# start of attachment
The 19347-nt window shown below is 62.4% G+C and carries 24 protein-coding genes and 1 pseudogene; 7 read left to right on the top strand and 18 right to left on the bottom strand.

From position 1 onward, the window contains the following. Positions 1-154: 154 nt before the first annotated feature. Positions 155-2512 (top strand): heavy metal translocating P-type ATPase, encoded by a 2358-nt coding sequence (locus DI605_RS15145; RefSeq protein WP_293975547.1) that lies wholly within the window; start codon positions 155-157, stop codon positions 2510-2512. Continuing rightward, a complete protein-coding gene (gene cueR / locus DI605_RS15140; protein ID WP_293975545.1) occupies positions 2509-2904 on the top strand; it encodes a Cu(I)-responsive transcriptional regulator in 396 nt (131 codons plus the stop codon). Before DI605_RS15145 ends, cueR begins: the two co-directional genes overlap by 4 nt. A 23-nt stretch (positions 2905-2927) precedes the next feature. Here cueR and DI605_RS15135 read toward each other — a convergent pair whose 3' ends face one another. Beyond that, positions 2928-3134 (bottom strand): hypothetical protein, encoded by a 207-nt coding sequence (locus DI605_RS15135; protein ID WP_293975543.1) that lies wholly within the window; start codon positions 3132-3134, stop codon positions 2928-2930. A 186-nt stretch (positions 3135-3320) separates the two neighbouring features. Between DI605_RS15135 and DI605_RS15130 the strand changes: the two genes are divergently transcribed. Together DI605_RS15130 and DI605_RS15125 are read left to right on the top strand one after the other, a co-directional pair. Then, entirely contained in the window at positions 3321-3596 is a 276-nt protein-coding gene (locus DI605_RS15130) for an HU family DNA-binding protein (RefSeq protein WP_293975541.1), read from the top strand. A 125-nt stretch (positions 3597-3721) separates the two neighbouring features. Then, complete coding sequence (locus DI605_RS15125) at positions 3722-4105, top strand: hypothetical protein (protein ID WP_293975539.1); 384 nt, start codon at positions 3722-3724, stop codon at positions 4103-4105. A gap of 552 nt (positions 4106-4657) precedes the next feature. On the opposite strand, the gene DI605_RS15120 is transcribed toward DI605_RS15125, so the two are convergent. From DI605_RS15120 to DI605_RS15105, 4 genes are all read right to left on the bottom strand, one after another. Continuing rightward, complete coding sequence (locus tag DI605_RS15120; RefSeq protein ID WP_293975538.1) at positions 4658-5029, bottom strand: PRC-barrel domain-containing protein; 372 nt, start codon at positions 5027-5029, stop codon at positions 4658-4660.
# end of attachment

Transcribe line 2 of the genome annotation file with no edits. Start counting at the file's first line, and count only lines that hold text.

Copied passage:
From position 1 onward, the window contains the following. Positions 1-154: 154 nt before the first annotated feature. Positions 155-2512 (top strand): heavy metal translocating P-type ATPase, encoded by a 2358-nt coding sequence (locus DI605_RS15145; RefSeq protein WP_293975547.1) that lies wholly within the window; start codon positions 155-157, stop codon positions 2510-2512. Continuing rightward, a complete protein-coding gene (gene cueR / locus DI605_RS15140; protein ID WP_293975545.1) occupies positions 2509-2904 on the top strand; it encodes a Cu(I)-responsive transcriptional regulator in 396 nt (131 codons plus the stop codon). Before DI605_RS15145 ends, cueR begins: the two co-directional genes overlap by 4 nt. A 23-nt stretch (positions 2905-2927) precedes the next feature. Here cueR and DI605_RS15135 read toward each other — a convergent pair whose 3' ends face one another. Beyond that, positions 2928-3134 (bottom strand): hypothetical protein, encoded by a 207-nt coding sequence (locus DI605_RS15135; protein ID WP_293975543.1) that lies wholly within the window; start codon positions 3132-3134, stop codon positions 2928-2930. A 186-nt stretch (positions 3135-3320) separates the two neighbouring features. Between DI605_RS15135 and DI605_RS15130 the strand changes: the two genes are divergently transcribed. Together DI605_RS15130 and DI605_RS15125 are read left to right on the top strand one after the other, a co-directional pair. Then, entirely contained in the window at positions 3321-3596 is a 276-nt protein-coding gene (locus DI605_RS15130) for an HU family DNA-binding protein (RefSeq protein WP_293975541.1), read from the top strand. A 125-nt stretch (positions 3597-3721) separates the two neighbouring features. Then, complete coding sequence (locus DI605_RS15125) at positions 3722-4105, top strand: hypothetical protein (protein ID WP_293975539.1); 384 nt, start codon at positions 3722-3724, stop codon at positions 4103-4105. A gap of 552 nt (positions 4106-4657) precedes the next feature. On the opposite strand, the gene DI605_RS15120 is transcribed toward DI605_RS15125, so the two are convergent. From DI605_RS15120 to DI605_RS15105, 4 genes are all read right to left on the bottom strand, one after another. Continuing rightward, complete coding sequence (locus tag DI605_RS15120; RefSeq protein ID WP_293975538.1) at positions 4658-5029, bottom strand: PRC-barrel domain-containing protein; 372 nt, start codon at positions 5027-5029, stop codon at positions 4658-4660.